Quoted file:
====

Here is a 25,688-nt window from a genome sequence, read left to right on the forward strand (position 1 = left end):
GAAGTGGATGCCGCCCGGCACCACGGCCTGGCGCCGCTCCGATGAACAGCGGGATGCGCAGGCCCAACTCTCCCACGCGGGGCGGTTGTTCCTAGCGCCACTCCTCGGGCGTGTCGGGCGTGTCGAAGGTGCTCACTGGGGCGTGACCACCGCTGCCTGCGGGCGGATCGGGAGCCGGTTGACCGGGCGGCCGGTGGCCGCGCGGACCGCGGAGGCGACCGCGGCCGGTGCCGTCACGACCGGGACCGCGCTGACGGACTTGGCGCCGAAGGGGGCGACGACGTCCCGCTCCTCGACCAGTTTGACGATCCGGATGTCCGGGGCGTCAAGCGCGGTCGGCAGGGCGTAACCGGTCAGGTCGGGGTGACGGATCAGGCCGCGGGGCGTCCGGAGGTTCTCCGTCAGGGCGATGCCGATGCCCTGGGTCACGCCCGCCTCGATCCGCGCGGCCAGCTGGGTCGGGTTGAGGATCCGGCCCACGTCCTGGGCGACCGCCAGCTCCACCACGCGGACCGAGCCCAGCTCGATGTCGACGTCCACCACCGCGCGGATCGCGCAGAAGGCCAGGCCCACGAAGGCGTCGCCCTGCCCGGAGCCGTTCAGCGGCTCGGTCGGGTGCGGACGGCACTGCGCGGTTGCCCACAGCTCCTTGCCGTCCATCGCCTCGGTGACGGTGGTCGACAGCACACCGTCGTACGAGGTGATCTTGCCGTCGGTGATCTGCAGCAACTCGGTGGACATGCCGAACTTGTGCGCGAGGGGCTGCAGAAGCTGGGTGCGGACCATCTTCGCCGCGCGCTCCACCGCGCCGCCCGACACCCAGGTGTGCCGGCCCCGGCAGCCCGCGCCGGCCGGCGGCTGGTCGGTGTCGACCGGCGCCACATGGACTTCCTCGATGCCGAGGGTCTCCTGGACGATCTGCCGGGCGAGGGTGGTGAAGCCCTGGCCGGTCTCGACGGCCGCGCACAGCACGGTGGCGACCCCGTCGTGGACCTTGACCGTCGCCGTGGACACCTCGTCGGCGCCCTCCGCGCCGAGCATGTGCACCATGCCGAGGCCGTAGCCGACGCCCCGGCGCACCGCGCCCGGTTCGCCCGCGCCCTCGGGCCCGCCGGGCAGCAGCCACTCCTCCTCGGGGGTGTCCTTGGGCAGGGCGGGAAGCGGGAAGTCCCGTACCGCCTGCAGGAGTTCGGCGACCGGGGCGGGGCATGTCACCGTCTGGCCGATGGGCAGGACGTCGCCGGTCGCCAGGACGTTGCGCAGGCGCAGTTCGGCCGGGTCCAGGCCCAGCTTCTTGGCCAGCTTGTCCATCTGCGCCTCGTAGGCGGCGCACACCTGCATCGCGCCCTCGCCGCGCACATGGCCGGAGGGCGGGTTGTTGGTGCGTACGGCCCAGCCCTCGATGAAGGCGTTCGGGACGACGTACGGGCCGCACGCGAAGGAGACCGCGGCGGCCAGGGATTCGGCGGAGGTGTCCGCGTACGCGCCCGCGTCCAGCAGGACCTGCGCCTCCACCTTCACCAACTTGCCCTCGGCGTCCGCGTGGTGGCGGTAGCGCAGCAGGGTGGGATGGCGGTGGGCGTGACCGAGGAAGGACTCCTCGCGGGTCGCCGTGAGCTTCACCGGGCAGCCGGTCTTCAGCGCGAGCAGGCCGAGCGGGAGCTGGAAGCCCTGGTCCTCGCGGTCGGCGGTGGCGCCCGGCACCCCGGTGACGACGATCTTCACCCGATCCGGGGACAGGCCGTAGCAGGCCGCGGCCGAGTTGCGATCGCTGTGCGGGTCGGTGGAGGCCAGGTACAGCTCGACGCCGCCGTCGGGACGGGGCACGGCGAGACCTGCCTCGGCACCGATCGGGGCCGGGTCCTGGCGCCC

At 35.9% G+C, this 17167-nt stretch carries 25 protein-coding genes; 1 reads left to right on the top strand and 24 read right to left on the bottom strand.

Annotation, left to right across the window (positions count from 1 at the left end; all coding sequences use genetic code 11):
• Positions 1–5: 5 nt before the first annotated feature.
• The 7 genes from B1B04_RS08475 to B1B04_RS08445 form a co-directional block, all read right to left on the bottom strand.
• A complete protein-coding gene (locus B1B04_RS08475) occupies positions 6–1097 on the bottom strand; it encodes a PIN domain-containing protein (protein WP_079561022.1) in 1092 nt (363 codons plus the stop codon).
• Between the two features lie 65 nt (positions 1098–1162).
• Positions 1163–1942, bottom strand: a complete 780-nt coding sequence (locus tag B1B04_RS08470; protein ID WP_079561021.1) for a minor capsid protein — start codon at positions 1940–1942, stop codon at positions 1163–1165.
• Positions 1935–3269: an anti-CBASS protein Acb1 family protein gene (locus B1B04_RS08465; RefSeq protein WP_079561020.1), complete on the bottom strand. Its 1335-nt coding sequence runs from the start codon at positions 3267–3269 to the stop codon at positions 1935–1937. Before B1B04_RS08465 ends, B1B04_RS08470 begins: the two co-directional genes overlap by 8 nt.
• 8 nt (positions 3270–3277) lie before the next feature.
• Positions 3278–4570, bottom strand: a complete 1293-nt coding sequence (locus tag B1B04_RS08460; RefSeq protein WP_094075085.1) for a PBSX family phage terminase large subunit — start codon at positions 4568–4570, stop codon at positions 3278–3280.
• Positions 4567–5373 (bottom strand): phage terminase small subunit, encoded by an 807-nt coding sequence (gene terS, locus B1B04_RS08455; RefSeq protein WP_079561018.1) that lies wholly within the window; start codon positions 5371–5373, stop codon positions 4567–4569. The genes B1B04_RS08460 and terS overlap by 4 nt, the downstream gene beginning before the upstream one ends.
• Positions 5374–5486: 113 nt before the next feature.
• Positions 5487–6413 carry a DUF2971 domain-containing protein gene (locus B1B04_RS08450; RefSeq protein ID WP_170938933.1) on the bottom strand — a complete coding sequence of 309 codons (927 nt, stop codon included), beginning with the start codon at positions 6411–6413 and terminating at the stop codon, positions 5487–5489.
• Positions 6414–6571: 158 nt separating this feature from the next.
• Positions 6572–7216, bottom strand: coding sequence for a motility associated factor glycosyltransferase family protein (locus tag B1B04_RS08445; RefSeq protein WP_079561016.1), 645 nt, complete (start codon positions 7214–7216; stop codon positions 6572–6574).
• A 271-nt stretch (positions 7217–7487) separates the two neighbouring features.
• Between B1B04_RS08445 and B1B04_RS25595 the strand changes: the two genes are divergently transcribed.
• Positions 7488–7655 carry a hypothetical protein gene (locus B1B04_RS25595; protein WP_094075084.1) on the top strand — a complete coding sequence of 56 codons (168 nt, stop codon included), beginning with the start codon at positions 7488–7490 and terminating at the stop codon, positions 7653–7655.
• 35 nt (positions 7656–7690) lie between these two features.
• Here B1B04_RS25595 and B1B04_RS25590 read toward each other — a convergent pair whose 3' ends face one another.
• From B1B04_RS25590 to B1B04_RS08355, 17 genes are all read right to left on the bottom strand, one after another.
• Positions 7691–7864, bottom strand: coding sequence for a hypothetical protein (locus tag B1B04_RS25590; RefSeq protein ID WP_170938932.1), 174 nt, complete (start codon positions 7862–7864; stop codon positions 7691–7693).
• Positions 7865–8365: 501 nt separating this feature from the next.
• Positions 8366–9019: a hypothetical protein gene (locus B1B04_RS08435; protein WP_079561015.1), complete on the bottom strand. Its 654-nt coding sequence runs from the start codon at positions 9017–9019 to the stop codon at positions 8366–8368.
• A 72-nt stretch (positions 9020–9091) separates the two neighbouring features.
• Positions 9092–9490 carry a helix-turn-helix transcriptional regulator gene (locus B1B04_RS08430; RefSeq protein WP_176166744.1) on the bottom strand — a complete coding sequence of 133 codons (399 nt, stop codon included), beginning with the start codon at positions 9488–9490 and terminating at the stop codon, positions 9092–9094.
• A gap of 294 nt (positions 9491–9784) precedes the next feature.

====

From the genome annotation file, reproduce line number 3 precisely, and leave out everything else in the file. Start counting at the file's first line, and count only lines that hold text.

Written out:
At 35.9% G+C, this 17167-nt stretch carries 25 protein-coding genes; 1 reads left to right on the top strand and 24 read right to left on the bottom strand.